With it being flu season and with the broader emergence of COVID-19, we wanted to share some of the ways in which you can take precautions to ensure health and safety for yourself and those around you.
If you feel as though you are getting sick, please stay home and get the rest you need. We look forward to worshipping with you upon your return. Should you need to stay home but don’t want to miss worship, you may observe worship at the National Cathedral.
Wash your hands frequently and thoroughly for at least 20 seconds with warm water and soap. Do not touch your face, nose and eyes. Click here to read the Center for Disease Control and Prevention’s (CDC) recommendations on when and how to wash your hands.
What about passing the peace?
In this season, you do not need to shake hands. Passing the peace might look like a smile, nod, or wave to your neighbor but there is no need to physically shake hands in order to share the peace of God.
What about the common cup at the Eucharist?
The simple answer is this–peer reviewed studies and Centers for Disease Control guidance since the 1980s have consistently shown that “no documented transmission of any infectious disease has ever been traced to the use of a common communion cup” and “the risk for infectious disease transmission by a common communion cup is very low, and appropriate safeguards–that is, wiping the interior and exterior rim between communicants, use of care to rotate the cloth during use, and use of a clean cloth for each service – would further diminish this risk.” American Journal of Infection Control (Vol. 26, No. 5, 1998).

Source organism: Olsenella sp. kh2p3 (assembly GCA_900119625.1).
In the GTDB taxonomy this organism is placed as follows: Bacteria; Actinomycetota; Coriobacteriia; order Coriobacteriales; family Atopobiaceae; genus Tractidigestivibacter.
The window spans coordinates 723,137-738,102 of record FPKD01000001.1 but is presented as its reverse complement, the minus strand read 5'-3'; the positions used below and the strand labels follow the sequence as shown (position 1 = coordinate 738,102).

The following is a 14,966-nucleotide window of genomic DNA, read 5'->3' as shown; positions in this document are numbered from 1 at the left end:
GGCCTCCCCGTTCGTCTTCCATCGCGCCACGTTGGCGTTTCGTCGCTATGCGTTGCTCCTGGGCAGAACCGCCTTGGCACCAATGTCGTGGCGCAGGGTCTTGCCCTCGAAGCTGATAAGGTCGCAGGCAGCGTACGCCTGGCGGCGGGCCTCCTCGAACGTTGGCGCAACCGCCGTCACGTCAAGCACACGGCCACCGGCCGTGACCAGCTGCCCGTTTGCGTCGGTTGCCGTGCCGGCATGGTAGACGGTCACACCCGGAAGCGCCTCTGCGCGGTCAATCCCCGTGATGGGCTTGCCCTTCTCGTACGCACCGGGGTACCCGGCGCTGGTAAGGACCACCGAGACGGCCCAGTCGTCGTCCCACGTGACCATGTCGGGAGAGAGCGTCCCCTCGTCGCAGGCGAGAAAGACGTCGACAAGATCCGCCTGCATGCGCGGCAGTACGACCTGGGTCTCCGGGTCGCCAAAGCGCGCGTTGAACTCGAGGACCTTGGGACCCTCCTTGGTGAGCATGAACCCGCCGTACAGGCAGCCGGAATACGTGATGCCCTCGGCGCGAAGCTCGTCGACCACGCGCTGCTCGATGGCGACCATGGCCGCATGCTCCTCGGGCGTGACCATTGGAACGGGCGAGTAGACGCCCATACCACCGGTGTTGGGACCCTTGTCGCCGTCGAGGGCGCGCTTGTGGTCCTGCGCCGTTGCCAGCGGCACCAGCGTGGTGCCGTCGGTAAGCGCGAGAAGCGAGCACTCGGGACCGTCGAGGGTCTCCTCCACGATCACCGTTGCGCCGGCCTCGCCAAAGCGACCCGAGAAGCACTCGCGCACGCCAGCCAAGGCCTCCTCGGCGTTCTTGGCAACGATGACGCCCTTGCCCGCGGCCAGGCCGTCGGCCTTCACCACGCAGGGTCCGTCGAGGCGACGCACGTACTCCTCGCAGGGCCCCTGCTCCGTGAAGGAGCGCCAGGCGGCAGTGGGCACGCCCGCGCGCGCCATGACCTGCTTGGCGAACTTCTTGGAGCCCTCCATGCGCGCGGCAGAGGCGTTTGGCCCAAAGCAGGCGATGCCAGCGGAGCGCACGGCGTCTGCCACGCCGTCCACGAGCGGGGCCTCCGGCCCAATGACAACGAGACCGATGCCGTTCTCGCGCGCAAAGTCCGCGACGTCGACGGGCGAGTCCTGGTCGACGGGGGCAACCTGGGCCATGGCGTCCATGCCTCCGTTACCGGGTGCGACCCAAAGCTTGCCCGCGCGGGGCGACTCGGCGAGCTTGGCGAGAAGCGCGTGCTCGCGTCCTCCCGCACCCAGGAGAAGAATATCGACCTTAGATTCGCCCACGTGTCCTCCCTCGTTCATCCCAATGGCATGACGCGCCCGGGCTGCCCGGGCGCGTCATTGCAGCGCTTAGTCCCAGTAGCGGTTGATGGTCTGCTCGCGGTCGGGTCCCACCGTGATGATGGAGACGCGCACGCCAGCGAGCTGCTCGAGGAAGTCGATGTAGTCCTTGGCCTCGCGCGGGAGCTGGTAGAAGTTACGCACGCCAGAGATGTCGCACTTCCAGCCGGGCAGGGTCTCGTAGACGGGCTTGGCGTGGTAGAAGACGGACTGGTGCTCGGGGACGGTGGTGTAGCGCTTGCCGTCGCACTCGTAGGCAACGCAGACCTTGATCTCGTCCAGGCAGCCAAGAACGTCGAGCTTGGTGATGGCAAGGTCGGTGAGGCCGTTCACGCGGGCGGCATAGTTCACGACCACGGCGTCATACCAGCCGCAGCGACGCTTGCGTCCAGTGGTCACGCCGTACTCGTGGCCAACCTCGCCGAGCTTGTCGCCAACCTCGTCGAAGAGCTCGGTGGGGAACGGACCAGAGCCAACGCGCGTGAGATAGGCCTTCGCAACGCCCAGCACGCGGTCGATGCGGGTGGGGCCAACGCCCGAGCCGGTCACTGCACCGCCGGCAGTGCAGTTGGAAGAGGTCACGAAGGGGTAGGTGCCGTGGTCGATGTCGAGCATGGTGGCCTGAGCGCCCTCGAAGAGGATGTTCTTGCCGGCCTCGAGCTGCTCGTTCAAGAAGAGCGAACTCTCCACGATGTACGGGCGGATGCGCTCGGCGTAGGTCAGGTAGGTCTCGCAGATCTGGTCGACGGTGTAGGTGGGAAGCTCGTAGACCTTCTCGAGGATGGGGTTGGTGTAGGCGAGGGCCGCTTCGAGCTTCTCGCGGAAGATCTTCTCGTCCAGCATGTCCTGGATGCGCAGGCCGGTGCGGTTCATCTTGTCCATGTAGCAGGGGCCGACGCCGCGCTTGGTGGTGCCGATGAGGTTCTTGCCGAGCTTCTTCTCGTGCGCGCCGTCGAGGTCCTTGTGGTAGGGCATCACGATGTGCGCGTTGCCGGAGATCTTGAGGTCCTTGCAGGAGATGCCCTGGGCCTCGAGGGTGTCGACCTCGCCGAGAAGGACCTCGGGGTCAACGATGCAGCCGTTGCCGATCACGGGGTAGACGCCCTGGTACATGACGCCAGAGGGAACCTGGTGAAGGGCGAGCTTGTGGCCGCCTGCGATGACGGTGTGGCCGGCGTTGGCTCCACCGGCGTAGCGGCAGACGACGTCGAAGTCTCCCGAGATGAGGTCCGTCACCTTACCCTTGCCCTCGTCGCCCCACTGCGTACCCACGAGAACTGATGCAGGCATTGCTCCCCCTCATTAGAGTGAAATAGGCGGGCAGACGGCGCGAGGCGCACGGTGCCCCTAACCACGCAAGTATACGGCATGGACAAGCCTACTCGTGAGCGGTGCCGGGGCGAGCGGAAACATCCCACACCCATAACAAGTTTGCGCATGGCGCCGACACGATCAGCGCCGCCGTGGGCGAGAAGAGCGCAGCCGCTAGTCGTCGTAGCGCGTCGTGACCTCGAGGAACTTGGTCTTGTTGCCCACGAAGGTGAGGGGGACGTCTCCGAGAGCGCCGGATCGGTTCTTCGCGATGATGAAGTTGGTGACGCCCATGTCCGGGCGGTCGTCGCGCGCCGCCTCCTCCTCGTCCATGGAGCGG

Is it more sanitary to intinct the host into the cup than drink from it?
In short – absolutely not! As any experienced Eucharistic Minister or clergy person will tell you, it is a common occurrence when people intinct the host for their fingers to touch either the consecrated wine or the side of the chalice. This is in fact less sanitary then drinking in the first place – we can make sure our Eucharistic Ministers and clergy wash their hands, but we can’t do the same for the whole of the congregation!
I understand the studies, but I’m still concerned – what should I do?
It is most acceptable to receive in one kind, that is to receive just the wafer and to eschew the consecrated wine all together.
My children feel afraid. How do I talk with them?
Here are some resources from our Children’s and Family Ministry.
The Diocese of North Carolina shared a list of additional helpful resources available at this link.